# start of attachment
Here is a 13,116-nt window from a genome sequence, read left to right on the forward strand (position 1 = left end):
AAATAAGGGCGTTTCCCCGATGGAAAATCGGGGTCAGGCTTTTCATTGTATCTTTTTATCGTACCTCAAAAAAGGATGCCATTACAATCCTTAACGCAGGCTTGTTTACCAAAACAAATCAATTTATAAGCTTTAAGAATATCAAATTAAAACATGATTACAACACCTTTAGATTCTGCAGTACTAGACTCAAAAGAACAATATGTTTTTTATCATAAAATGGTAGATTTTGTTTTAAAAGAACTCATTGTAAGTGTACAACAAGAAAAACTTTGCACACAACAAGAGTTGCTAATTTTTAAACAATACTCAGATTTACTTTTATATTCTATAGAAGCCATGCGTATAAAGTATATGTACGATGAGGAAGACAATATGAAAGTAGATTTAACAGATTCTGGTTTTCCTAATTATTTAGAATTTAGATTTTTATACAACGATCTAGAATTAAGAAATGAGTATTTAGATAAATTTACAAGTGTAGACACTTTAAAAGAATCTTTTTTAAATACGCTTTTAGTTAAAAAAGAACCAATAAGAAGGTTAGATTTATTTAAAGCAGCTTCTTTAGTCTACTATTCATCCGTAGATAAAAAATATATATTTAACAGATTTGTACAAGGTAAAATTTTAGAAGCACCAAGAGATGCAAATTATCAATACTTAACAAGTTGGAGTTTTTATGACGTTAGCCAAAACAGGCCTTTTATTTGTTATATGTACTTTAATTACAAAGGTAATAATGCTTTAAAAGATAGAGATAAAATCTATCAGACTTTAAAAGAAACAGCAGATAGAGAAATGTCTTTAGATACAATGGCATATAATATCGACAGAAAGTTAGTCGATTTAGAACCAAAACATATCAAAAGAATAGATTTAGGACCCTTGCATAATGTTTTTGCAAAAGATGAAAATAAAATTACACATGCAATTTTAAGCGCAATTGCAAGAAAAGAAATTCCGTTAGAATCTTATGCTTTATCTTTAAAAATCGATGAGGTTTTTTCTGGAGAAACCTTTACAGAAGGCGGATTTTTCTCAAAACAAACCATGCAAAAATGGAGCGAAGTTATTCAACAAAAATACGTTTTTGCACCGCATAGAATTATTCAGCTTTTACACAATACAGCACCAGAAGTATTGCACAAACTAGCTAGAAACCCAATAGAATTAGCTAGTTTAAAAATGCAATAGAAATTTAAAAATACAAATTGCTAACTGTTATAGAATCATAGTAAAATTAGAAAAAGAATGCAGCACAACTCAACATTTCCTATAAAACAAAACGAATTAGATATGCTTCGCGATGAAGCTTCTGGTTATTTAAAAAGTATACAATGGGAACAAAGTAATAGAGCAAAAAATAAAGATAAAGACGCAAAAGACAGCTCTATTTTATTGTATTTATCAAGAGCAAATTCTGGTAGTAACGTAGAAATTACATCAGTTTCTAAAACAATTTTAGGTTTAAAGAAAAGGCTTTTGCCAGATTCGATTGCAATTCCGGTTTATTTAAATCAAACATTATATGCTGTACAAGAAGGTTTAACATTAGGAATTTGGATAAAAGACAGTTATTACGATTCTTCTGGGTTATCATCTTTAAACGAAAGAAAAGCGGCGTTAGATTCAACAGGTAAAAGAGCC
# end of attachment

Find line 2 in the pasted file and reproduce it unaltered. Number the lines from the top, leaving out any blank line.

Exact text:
AAATAAGGGCGTTTCCCCGATGGAAAATCGGGGTCAGGCTTTTCATTGTATCTTTTTATCGTACCTCAAAAAAGGATGCCATTACAATCCTTAACGCAGGCTTGTTTACCAAAACAAATCAATTTATAAGCTTTAAGAATATCAAATTAAAACATGATTACAACACCTTTAGATTCTGCAGTACTAGACTCAAAAGAACAATATGTTTTTTATCATAAAATGGTAGATTTTGTTTTAAAAGAACTCATTGTAAGTGTACAACAAGAAAAACTTTGCACACAACAAGAGTTGCTAATTTTTAAACAATACTCAGATTTACTTTTATATTCTATAGAAGCCATGCGTATAAAGTATATGTACGATGAGGAAGACAATATGAAAGTAGATTTAACAGATTCTGGTTTTCCTAATTATTTAGAATTTAGATTTTTATACAACGATCTAGAATTAAGAAATGAGTATTTAGATAAATTTACAAGTGTAGACACTTTAAAAGAATCTTTTTTAAATACGCTTTTAGTTAAAAAAGAACCAATAAGAAGGTTAGATTTATTTAAAGCAGCTTCTTTAGTCTACTATTCATCCGTAGATAAAAAATATATATTTAACAGATTTGTACAAGGTAAAATTTTAGAAGCACCAAGAGATGCAAATTATCAATACTTAACAAGTTGGAGTTTTTATGACGTTAGCCAAAACAGGCCTTTTATTTGTTATATGTACTTTAATTACAAAGGTAATAATGCTTTAAAAGATAGAGATAAAATCTATCAGACTTTAAAAGAAACAGCAGATAGAGAAATGTCTTTAGATACAATGGCATATAATATCGACAGAAAGTTAGTCGATTTAGAACCAAAACATATCAAAAGAATAGATTTAGGACCCTTGCATAATGTTTTTGCAAAAGATGAAAATAAAATTACACATGCAATTTTAAGCGCAATTGCAAGAAAAGAAATTCCGTTAGAATCTTATGCTTTATCTTTAAAAATCGATGAGGTTTTTTCTGGAGAAACCTTTACAGAAGGCGGATTTTTCTCAAAACAAACCATGCAAAAATGGAGCGAAGTTATTCAACAAAAATACGTTTTTGCACCGCATAGAATTATTCAGCTTTTACACAATACAGCACCAGAAGTATTGCACAAACTAGCTAGAAACCCAATAGAATTAGCTAGTTTAAAAATGCAATAGAAATTTAAAAATACAAATTGCTAACTGTTATAGAATCATAGTAAAATTAGAAAAAGAATGCAGCACAACTCAACATTTCCTATAAAACAAAACGAATTAGATATGCTTCGCGATGAAGCTTCTGGTTATTTAAAAAGTATACAATGGGAACAAAGTAATAGAGCAAAAAATAAAGATAAAGACGCAAAAGACAGCTCTATTTTATTGTATTTATCAAGAGCAAATTCTGGTAGTAACGTAGAAATTACATCAGTTTCTAAAACAATTTTAGGTTTAAAGAAAAGGCTTTTGCCAGATTCGATTGCAATTCCGGTTTATTTAAATCAAACATTATATGCTGTACAAGAAGGTTTAACATTAGGAATTTGGATAAAAGACAGTTATTACGATTCTTCTGGGTTATCATCTTTAAACGAAAGAAAAGCGGCGTTAGATTCAACAGGTAAAAGAGCC